Randy Moss is living the good life with the New England Patriots, where by all accounts, he’s been a team leader and professional enough to meet or exceed the exacting standards set by Bill Belichick.
The same Moss who used indifference as a weapon to get himself traded from the Oakland Raiders to the Patriots for a fourth round draft pick.
In preparation for Sunday’s game at the Coliseum agaisnt the Raiders, Moss and the Patriots will be practicing at San Jose State this week. They opted to remain on the West Coast following a 24-21 win over the Seattle Seahawks rather fly home and then double back.
It’s doubtful the Raiders will be sending a police motorcade to bring Moss to the Coliseum, as they did when the trade with Minnesota for Napoleon Harris and a first-round draft pick became official.
In 29 games with the Patriots, Moss has 159 receptions, 2,334 yards and 31 touchdowns. In 29 games with the Raiders in 2005 and 2006, Moss had 102 receptions for 1,558 yards and 11 touchdowns.
Al Davis is still steaming over allowing Lane Kiffin to talk him into dumping the most explosive receiver of his era, saying the coaching staff didn’t feel they could deal with Moss.
Kiffin’s version, of course, was much different. Kiffin said Moss told him his problems were not with the then-rookie coach, but with the organization.
Considering the rejuvenation of Moss, one could conclude it was the Raiders which dragged down the receiver rather than Moss contributing to the continuing demise of the Raiders.
In reality, Moss and the Raiders were bad for each other.
Through training camp and the first four games of the 2005 season, Moss was everything the Raiders expected and more. There was a miracle a day in Napa, the most incredible training camp I’ve ever seen from a Raiders player. Some of his catches defied description.
“Randy and C-Wood (Charles Woodson) used to go at each other all the time,” Raiders wide receiver Ronald Curry said Monday. “I never had seen anyone get the best of C-Wood time and again but Randy seemed to be one of those guys that did.
“A lot of guys struggled against C-Wood, but Randy came in and did well against him. To me, that pretty much told me how good he was.”
Through four games, Moss had 19 catches for 466 yards and two touchdowns. There were scoring plays of 73 and 64 yards, plus another of 79 yards. When the 2008 Raiders finish a 16-game season, there won’t be a single wide receiver anywhere near 466 yards.
Following a bye in Week 6, Moss went up for a leaping attempt against San Diego, came down in a heap with injuries to his pelvis and groin, and from that point on, things were never the same.
He played 24 more games and was only over 100 yards twice. He finished 2005 with 60 catches for 1,005 yards, with injuries assuming much of the blame.
In 2006, there was no magic in training camp, and Moss looked ordinary. The week of the opener, Moss said on a weekly radio spot that things were “fishy” in Oakland.
Moss dropped passes, blamed the miscues on being unhappy, loafed his way through pass routes and had 42 catches for 553 yards and three touchdowns through 14 games before calling it quits with an ankle injury.
There was some speculaton among NFL types that Moss had lost his legs, and that being a jump-and-catch receiver who relied on speed and athleticism rather than precision, he would never return to the form of his prime with Minnesota.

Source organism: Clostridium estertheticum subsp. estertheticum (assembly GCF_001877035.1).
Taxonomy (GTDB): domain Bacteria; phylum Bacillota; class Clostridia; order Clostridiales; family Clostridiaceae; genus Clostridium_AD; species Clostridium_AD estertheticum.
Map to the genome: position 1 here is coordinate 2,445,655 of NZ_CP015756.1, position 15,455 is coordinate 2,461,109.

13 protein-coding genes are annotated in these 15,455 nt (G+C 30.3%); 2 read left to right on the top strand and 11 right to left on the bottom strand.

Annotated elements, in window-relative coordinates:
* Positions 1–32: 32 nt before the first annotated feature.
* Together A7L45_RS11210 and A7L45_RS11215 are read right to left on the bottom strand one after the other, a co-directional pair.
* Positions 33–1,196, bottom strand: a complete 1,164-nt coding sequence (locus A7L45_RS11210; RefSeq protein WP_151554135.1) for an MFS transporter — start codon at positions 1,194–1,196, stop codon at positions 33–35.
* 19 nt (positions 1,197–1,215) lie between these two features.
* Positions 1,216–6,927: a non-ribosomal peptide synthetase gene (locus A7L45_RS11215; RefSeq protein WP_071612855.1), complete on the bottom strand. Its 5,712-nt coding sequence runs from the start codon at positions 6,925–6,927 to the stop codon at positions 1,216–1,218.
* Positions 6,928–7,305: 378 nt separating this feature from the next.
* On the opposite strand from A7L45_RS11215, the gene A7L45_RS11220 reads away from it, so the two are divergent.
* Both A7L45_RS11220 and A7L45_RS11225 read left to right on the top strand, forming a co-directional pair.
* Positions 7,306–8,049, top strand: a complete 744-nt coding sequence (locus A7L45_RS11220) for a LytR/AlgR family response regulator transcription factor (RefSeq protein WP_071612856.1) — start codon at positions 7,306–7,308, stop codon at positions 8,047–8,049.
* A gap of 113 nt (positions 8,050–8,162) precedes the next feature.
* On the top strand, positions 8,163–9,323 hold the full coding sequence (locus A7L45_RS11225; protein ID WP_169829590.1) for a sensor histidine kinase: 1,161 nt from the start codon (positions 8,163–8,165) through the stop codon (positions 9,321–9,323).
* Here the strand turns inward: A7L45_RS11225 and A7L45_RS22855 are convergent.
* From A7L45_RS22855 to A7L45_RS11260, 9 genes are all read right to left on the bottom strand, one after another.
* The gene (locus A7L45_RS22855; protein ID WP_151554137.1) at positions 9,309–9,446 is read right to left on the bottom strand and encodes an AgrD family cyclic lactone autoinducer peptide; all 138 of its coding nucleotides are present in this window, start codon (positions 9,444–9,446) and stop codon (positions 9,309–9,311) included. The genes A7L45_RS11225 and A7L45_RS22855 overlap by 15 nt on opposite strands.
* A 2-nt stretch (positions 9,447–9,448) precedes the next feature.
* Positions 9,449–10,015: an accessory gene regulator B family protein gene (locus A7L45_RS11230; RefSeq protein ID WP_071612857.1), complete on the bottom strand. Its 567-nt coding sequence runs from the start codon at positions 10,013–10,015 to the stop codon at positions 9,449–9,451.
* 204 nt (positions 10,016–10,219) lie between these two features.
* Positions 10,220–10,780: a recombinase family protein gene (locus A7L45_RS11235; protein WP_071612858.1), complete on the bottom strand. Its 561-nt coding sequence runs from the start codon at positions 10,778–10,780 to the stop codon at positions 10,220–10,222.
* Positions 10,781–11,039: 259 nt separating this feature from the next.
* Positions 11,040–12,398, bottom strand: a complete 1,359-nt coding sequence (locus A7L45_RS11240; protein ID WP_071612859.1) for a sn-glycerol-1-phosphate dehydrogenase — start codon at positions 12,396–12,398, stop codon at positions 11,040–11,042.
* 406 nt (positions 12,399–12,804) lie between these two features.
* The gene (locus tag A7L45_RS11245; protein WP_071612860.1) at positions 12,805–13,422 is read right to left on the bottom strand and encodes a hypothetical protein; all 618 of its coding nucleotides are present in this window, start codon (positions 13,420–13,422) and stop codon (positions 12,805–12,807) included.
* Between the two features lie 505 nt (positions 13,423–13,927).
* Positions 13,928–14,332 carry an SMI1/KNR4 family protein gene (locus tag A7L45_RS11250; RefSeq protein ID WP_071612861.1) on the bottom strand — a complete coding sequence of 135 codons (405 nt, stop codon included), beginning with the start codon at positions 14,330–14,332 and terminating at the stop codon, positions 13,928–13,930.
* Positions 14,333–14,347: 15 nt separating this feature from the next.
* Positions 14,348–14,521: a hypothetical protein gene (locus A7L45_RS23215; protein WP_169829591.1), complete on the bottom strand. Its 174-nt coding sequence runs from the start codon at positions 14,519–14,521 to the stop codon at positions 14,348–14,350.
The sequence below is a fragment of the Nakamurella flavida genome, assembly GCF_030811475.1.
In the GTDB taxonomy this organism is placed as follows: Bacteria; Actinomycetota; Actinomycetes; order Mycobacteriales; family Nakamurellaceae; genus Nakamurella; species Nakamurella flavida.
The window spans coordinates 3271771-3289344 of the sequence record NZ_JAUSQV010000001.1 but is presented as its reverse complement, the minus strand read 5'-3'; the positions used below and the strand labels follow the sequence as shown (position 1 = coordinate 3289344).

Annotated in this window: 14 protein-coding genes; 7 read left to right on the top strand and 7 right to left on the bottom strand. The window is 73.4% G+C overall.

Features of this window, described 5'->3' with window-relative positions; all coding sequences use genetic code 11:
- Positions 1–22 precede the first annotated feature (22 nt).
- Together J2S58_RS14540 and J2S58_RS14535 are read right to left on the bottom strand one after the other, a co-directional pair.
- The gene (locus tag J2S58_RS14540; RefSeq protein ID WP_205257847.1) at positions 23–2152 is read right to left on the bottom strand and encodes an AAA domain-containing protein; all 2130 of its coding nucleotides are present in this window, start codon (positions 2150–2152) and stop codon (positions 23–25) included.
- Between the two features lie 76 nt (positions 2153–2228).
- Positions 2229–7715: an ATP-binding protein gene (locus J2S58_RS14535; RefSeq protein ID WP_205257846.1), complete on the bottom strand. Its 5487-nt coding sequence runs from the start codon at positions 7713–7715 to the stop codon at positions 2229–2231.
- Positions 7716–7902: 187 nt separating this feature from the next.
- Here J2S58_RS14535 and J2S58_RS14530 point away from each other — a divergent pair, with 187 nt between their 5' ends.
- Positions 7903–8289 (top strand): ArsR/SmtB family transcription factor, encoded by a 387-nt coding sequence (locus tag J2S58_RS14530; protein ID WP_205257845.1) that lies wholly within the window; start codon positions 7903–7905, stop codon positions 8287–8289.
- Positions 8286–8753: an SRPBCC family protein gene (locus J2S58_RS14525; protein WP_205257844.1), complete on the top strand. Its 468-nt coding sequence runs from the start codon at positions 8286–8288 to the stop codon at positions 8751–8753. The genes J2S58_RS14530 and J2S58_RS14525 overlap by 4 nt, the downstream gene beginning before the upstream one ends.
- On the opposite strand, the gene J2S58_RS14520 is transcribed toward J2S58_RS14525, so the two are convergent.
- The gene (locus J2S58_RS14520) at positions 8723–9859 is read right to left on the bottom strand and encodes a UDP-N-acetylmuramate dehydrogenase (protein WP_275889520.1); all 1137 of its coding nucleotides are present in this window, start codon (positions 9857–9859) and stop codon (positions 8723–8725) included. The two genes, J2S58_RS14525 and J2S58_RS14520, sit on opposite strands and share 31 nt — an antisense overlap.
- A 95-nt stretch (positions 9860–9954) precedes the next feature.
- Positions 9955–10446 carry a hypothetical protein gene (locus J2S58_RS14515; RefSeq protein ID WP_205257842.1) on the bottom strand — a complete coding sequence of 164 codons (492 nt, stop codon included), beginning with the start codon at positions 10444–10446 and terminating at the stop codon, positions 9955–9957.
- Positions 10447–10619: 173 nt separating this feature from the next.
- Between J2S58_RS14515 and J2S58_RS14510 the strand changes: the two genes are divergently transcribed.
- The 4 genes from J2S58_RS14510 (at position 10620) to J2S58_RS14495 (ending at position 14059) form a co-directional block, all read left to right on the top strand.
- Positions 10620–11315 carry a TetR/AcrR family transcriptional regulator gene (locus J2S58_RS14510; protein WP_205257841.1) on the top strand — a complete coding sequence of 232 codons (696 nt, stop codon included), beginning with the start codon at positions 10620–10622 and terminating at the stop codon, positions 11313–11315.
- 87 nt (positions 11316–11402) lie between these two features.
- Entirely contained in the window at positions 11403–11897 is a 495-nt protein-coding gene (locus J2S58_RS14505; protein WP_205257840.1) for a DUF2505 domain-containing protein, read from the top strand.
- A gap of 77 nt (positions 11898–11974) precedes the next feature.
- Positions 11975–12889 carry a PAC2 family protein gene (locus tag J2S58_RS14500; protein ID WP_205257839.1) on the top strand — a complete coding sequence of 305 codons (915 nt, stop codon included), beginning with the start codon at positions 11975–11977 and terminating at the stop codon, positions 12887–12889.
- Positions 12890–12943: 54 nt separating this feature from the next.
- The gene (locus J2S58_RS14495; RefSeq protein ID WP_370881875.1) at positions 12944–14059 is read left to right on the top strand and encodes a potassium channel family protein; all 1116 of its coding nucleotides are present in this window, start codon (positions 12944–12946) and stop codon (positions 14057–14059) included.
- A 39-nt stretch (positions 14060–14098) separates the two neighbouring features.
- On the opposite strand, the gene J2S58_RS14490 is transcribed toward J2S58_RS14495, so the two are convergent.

Davis did not agree, but reluctantly traded Moss for a fourth-round draft pick. The owner went on record at Rich Gannon’s retirement press conference saying he had regrets about trading Moss and that he was convinced Moss could still play.
The fourth-round pick for the Raiders turned out to be Cincinnati defensive back John Bowie, who never left the bench in 2007 and is on injured resrerve this season.
As Moss re-ignited with the Patriots, former Raiders defensive back Jarrod Cooper noted, “That’s OK. At least we got Bowie.”
Raiders coach Tom Cable was delighted to plead ignorance where Moss and the Raiders were concerned.
“I was not part of any of that,” Cable said. “I knew he was here. I thought he was going to be here. So I really didn’t know anything about that.”
The Moss situation spoke to the declining state of the franchise. Once upon a time, the Raiders were a perfect place for an iconoclast. The various behaviorial quirks and “I play when I want to play” persona would have been welcomed and even celebrated.
But without a self-policing group of veteran players and with a dearth of victories, Moss simply quit trying until he got his way and was sent out of town.
He remains reviled not only by some in the media but by old-school players and coaches who believe there is never any excuse for giving less than a best effort, regardless of the circumstances.
But there was a big difference from Moss and the 49ers-vintage Terrell Owens, who moved about as a loner in the locker room with many teammates not knowing what to make of him or having outright dislike for him.
Moss engendered very little ill-will amongst his teammates despite an obvious lack of effort. Curry said he would remember Moss as No. 18, the number he wore in Oakland.
“Randy was great in the locker room. He was great to be around,” Curry said. “I’d take him any day. He was a good person.”
Curry shrugged off the Moss years in Oakland as a blip on the radar screen.
“A pro is a pro. You’re here to play. People are going to have off years, down years here and there,” Curry said. “Two of his down years were here. It didn’t make his career. It might have made him a little hungrier. That may be one of the reasons why he is doing what he’s doing now.”
That’s not the kind of credit Davis had in mind when it comes to the legacy of Randy Moss.